18 December 2011Corporate Governance and EthicsRequirement 1According to Collins and Schultz (1995), external audit refers to an evaluation of the firm’s operations, financial reporting, governance and internal controls. The main purpose of an external audit is the provision of independent assessment of internal governance and financial health of the firm without bias. An independent and external auditor is concerned with the assessment of the fairness of the financial statements of the firm. There are several purposes of having independent and external audits. Increasing the confidence of investors- Investors rely on audit reports prepared by independent and external auditors when making their investment decisions.
Investors expect the independent and external auditor to make a verification of the internal control procedures, which are put in place by the company, verify the accounting methods and procedures used by the company’s accountants in the preparation of financial statements and provide an opinion on the operations of the company. In addition, investors might use independent and external auditor’s report to make an assessment of how the senior managers of the firm perform and the extent to which their actions impacts on the profitability, competitiveness and reputation of the firm. Providing an assurance to industry regulators- Industry regulators usually review independent and external audit reports when evaluating whether a company has adhered to the standards and principles of the industry.
This can best be established by a party which is distinct from the company. An independent and external auditor is likely to provide audit reports that are free from bias hence a good measure that can be used by industry regulators. Helping the Government agencies to regulate- Government agencies often use reports prepared by an independent and external auditor to have a clear understanding of the operations of the firm and its adherence to laws that are applicable in their area of operations.
They can also use external auditor reports as a basis for their investigations or enquiries. For example, the audit report information might be used by, say, the US Securities and Exchange Commission to commence an insider trading enquiry at a firm. Help to supplement internal audits- A company has its own internal control systems put in place.
The senior managers can use external audit reports to measure the adequacy and effectiveness of the internal controls of the company. External audit report may be relied on by the internal audit department in planning, reviewing and executing annual audit programs. For example, it may allocate more resources to areas pointed as risky by external auditors. Independent and external audits support good corporate governance and ethical decision making in various ways especially by overcoming the limitations of internal control systems and procedures. This is because of the fact that there is no system which is entirely foolproof since employees in collusion can override the best controls.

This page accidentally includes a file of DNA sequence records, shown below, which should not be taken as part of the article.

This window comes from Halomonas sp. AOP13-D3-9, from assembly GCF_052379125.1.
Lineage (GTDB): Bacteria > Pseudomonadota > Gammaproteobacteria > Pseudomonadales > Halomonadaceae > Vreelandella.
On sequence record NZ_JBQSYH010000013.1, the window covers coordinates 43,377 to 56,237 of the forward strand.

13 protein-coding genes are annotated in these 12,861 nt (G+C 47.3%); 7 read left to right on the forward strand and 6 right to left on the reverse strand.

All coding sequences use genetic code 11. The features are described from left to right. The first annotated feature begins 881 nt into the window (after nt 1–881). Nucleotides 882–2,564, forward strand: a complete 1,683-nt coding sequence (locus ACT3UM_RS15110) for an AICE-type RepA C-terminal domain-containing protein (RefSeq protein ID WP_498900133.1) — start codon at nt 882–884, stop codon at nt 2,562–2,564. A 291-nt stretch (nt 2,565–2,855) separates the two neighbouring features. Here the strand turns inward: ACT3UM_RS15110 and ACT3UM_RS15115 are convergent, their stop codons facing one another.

Notice that a critical aspect of an internal control system is the separation of duties. Individual who have the physical responsibility for assets should not also have access to accounting records (Ward and Deck, 1993). However, since these individuals are within the organization and know each other and their roles, they can agree to commit a fraudulent activity and interfere with the accounting records of the company. This can take long to be identified since they are the same individuals who are in custody of these financial records.
This has the effect of defeating the overall purpose of internal control systems. An independent and external auditor is; however, distinct from the company and does his work as an independent entity. This means that eventually the external auditors’ reports will reveal the fraudulent activities of the employees of the company. Therefore, it is worth noting that the employees of the company will avoid fraudulent activities for the fear of being exposed by the external auditor. This ensures that they practice good corporate governance and uphold ethics in all their decision making processes and actions.
In addition, external audits resolve the issue of cost versus benefit tradeoff. Before a decision is made to establish an internal control system, the senior managers need to satisfy themselves that the matter to be ruled on represent a significant problem and that the system will not impose cost on the many for which the benefits are few. Putting in place an internal control system is an additional cost to the company whilst the same services can be contracted to an external audit at a lower cost.
Minimizing the cost to the company is a critical means of maximizing the wealth of the shareholders of the company through achieving possible value of the company.